[dropcap]N[/dropcap]igeria’s efforts to cut sulphur levels in its fuel imports are unlikely to succeed this year, the head of a major Nigerian downstream company told the Platts refining conference in Brussels.
The government has delayed its target to slash allowed sulphur on imports to 50 parts per million (ppm) for diesel and 150 ppm for gasoline from July to December, but Rainoil managing director Gabriel Ogbechie said the chances of meeting the fresh deadline are nil.
“I don’t see that happening,” Ogbechie said.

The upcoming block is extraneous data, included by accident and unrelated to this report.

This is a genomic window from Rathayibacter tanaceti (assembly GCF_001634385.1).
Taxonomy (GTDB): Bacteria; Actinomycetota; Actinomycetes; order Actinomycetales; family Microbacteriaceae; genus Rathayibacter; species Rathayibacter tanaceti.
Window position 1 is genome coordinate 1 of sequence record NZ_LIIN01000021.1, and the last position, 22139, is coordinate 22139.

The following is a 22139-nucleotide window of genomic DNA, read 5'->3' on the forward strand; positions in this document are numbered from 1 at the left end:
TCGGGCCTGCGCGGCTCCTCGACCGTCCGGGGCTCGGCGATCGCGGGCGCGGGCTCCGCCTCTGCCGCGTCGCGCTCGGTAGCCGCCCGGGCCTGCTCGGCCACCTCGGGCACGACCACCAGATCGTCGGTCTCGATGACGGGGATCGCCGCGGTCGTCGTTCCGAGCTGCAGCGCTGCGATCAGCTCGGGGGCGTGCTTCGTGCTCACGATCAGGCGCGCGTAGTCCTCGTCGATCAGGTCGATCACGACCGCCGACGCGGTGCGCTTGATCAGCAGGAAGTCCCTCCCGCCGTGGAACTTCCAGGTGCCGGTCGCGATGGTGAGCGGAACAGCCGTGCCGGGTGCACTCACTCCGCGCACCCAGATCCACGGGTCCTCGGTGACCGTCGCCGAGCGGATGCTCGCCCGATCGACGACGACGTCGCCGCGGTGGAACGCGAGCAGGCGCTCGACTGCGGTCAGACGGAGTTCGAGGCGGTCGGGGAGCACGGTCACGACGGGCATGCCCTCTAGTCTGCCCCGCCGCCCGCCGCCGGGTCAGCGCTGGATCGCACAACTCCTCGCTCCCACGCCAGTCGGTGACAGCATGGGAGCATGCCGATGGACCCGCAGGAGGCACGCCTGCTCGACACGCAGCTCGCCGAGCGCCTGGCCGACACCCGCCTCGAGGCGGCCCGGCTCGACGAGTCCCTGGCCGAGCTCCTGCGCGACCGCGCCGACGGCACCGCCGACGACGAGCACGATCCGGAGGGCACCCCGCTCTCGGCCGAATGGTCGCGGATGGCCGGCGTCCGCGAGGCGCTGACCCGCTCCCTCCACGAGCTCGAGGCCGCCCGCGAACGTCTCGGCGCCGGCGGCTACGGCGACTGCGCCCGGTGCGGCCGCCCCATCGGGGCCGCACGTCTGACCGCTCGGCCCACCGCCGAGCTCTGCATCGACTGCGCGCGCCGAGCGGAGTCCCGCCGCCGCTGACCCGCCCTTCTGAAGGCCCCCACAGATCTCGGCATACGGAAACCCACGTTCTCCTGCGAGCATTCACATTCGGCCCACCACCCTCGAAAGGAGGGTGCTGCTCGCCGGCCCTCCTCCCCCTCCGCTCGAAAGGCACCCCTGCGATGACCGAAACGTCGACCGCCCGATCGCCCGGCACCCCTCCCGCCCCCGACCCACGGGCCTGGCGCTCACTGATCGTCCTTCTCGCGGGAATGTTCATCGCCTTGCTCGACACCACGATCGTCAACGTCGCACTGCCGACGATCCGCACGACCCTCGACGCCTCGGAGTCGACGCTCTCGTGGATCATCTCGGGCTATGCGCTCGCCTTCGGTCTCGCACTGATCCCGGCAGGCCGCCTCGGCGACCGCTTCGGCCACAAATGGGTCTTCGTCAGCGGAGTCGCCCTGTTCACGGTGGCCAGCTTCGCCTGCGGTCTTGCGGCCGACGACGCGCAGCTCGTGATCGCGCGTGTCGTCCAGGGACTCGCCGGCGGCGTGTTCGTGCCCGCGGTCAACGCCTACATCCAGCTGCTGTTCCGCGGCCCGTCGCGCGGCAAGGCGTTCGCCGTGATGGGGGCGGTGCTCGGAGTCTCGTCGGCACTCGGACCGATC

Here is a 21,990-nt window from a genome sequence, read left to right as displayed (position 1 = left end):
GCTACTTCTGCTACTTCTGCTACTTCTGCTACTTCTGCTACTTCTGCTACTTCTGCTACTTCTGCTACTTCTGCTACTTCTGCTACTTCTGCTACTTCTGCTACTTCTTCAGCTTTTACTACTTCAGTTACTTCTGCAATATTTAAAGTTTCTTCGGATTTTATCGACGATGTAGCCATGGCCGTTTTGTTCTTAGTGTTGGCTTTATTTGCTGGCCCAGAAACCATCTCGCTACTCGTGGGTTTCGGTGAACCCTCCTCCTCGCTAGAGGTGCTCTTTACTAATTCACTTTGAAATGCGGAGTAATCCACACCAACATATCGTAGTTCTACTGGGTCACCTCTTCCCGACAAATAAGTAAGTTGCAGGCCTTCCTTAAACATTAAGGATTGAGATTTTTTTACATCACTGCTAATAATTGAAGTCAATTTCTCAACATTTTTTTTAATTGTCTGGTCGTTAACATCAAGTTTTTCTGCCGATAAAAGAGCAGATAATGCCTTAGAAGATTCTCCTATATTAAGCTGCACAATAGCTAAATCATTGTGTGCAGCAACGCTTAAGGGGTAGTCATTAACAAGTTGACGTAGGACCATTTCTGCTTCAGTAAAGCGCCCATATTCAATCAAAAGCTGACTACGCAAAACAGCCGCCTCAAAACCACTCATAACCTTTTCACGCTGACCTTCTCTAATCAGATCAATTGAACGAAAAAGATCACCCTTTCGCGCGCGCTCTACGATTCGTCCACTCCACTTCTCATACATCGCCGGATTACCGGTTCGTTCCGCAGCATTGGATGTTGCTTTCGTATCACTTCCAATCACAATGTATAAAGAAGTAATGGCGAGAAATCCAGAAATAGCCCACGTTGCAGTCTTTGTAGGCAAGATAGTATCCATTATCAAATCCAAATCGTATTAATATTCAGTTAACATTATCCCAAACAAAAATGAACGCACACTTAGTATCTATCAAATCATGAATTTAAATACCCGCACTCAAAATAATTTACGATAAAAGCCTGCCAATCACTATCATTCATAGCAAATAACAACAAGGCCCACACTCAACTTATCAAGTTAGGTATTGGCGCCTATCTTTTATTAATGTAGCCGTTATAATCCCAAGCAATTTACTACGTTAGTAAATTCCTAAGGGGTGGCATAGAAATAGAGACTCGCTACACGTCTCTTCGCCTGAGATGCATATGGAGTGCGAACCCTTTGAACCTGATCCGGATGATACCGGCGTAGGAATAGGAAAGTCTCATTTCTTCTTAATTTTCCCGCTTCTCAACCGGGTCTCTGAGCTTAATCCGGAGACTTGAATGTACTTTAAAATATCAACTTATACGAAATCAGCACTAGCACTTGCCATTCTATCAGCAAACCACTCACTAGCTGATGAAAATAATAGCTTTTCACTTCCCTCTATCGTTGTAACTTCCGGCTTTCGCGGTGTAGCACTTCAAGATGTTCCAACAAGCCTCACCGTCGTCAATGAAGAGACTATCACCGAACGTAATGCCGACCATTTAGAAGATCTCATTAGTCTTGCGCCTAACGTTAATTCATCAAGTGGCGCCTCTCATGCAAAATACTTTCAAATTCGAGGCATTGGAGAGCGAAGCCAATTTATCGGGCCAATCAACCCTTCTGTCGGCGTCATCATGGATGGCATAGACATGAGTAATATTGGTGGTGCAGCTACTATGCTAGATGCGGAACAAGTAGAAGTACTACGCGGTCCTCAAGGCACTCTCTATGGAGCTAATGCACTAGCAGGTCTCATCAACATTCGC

The current maximum sulphur level is 1,000 ppm for gasoline and 3,000 ppm for diesel.
Rainoil, an integrated downstream oil and gas company, holds a contract for crude-for-fuels swaps, which have been the main source for the country’s gasoline imports in the past two years.
Prices for lower sulphur fuels were included in those contracts, but Ogbechie said that as long as the government caps gasoline prices, it will not opt for higher quality fuel that would cost $10-$20 more per tonne.
“That’s an extra $300,000-$600,000 per cargo. Is the government ready to absorb that cost? The answer today is no,” he said.
He added that the government should deregulate fuel prices, which would enable it to increase quality without shouldering the cost, but noted that with elections coming in early 2019 any such move was also unlikely.
“The price of petroleum products is a highly emotive issue…and the election cycle has already started.”